Simon Willison’s Weblog

Items tagged phishing in 2009

Filters: Year: 2009 × phishing ×


The Dangers of Clickjacking with Facebook. theharmonyguy compiled a list of actions that can be triggered on Facebook by a single click, and hence are vulnerable to clickjacking attacks. The list includes authorising malicious applications, posting links to profiles, sending friend requests and sending messages to other users. Why don’t Facebook include frame busting JavaScript on every page? # 23rd December 2009, 10:20 am

New Facebook clickjacking attack in the wild. I’m not sure why Facebook don’t use frame-busting JavaScript to avoid this kind of thing. The attack is pretty crafty—a Facebook page is positioned with everything obscured bar part of the blue “share this” button, and a fake “Human Test” asks the user to find and click the blue button to continue. # 22nd December 2009, 6:52 pm

Verified by Visa is training people to get phished. Searching for “Verified by Visa” on Twitter produces an endless stream of complaints. I don’t think I’ve ever heard anyone say anything good about it—and it certainly doesn’t make anything more secure. Presumably there’s some kind of legal liability benefit to it, though I imagine it benefits the card issuers rather than the consumer. # 11th November 2009, 10:47 am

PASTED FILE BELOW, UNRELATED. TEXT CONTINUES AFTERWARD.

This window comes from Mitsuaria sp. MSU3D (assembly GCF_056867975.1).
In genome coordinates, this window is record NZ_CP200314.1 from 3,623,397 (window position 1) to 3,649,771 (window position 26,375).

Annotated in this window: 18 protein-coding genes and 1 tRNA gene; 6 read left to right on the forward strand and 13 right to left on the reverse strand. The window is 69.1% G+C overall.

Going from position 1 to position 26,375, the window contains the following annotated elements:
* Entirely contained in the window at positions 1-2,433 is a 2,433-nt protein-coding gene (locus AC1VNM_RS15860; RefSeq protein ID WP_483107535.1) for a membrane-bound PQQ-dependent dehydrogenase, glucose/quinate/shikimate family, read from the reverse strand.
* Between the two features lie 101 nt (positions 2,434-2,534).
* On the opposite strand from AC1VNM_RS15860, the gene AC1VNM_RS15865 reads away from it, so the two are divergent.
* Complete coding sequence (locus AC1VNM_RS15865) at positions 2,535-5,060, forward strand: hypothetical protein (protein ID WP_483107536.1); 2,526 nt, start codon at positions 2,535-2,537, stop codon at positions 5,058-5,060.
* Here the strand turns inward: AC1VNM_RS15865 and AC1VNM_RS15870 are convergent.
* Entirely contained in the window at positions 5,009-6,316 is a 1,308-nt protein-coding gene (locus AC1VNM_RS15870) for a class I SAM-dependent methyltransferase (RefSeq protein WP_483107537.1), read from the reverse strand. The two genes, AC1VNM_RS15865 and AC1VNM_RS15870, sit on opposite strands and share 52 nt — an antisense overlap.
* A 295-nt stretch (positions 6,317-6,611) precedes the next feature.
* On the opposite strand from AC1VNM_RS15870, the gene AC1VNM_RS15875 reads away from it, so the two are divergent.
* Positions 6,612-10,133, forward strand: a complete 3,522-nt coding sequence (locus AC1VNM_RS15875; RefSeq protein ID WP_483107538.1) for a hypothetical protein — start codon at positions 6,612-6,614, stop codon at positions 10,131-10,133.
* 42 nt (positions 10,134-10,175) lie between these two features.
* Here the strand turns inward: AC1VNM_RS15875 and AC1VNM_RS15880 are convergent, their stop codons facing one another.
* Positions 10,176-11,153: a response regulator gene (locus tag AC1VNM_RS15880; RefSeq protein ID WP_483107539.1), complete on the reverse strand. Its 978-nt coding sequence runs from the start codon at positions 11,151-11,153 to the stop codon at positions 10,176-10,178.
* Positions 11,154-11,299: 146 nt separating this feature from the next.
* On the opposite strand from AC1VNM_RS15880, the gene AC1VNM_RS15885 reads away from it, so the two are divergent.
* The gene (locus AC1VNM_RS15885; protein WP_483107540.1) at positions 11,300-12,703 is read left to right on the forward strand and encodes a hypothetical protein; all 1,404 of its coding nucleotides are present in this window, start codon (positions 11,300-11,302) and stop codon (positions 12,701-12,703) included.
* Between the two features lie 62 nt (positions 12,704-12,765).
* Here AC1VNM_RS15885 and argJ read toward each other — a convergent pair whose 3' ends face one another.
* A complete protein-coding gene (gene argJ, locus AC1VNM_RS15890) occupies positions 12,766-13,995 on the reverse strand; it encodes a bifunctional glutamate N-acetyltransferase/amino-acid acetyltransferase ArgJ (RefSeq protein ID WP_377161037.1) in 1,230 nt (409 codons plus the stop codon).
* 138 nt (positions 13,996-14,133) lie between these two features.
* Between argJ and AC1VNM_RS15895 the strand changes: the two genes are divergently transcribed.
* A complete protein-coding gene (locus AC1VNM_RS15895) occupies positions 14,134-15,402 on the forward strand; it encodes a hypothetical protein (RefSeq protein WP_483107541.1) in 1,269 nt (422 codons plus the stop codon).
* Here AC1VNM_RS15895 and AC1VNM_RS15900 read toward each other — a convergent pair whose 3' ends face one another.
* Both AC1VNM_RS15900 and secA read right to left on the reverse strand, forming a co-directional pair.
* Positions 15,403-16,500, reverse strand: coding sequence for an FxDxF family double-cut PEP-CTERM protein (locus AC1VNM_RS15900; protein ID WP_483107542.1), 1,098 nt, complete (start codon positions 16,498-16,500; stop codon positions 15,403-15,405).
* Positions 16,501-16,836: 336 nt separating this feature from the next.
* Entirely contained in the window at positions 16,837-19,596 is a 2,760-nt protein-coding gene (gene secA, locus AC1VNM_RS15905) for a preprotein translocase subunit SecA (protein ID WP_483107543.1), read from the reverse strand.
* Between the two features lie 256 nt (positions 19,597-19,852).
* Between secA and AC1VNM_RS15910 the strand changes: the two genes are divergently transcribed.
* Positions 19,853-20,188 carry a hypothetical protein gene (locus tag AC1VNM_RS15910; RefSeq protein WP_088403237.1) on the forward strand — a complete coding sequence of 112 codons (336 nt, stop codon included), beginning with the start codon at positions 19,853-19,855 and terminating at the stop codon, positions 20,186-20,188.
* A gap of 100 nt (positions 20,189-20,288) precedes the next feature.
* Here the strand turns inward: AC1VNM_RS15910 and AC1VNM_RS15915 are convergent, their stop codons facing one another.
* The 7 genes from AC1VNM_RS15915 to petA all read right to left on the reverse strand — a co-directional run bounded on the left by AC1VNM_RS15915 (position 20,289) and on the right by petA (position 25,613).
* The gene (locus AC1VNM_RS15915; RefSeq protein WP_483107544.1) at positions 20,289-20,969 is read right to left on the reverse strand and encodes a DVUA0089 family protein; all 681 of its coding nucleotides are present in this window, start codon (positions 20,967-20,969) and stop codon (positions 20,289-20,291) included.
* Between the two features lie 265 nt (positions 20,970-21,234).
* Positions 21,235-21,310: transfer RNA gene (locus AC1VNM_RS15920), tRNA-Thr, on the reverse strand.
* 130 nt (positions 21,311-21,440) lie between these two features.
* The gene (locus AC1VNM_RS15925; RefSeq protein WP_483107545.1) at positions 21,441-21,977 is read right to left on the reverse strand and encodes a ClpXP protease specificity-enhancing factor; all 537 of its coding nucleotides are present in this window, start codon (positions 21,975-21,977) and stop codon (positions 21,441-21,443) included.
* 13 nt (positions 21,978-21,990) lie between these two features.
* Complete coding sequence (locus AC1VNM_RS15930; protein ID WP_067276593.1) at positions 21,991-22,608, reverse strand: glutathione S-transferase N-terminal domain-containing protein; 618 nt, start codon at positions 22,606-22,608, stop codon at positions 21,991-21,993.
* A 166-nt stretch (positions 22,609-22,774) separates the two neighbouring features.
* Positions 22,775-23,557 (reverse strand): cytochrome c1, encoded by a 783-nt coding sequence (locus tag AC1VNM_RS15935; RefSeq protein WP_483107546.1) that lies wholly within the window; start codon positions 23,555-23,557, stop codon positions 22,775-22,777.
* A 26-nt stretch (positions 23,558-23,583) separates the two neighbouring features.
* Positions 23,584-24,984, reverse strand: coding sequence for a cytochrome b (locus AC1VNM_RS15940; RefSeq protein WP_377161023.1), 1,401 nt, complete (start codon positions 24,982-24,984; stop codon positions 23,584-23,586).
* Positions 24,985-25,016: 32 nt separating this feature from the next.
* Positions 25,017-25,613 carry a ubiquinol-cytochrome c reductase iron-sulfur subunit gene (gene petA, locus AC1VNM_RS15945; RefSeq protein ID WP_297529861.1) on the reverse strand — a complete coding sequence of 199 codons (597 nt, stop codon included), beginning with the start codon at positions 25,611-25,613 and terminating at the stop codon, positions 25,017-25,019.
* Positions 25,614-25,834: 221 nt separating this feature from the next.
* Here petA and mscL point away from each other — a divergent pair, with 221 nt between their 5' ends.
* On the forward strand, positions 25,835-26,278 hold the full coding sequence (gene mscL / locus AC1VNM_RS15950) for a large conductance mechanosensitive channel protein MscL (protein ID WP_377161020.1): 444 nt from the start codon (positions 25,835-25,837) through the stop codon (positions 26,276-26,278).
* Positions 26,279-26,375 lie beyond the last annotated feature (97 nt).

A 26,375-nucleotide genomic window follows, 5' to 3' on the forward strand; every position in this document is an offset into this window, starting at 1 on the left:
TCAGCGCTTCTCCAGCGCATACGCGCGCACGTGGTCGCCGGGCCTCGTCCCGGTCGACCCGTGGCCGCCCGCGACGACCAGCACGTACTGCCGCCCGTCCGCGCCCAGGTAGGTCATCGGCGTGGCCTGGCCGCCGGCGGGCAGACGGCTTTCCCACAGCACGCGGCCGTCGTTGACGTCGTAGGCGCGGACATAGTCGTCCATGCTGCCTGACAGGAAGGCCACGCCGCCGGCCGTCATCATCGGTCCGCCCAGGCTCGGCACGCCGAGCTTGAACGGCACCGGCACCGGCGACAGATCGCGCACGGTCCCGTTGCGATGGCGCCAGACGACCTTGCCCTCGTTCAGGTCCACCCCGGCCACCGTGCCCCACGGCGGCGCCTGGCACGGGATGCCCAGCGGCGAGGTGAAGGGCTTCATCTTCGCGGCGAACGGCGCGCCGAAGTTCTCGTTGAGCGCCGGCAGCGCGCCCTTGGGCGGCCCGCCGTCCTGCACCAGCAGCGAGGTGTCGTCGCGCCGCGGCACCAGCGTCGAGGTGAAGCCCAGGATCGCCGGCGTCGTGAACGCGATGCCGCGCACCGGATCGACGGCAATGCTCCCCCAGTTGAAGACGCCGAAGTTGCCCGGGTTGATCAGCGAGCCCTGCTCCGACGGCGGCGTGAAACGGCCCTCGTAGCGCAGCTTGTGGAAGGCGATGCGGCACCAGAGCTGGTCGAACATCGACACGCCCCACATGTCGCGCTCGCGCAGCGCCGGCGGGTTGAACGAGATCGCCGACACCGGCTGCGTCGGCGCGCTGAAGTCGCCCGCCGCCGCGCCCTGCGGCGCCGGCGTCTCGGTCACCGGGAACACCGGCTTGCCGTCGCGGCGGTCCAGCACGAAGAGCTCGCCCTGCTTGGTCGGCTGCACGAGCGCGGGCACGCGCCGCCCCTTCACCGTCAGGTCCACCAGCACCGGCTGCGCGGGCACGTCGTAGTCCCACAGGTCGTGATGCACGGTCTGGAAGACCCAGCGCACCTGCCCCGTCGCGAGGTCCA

Why an OAuth iframe is a Great Idea. Because users should a) learn to be phished and b) not even be given the option to avoid being phished if they know what they’re doing? No, no and thrice no. If you want to improve the experience, use a popup window so the user can still see the site they are signing in to in the background. # 16th July 2009, 8:29 pm

Teaching users to be secure is a shared responsibility

Ryan Janssen: Why an OAuth iframe is a Great Idea.

[... 570 words]

The username/password key’s major disadvantage is that it open all the doors to the house. The OAuth key only opens a couple doors; the scope of the credentials is limited. That’s a benefit, to be sure, but in Twitter’s case, a malicious application that registered for OAuth with both read and write privileges can do most evil things a user might be worried about.

Alex Payne # 5th January 2009, 10:47 am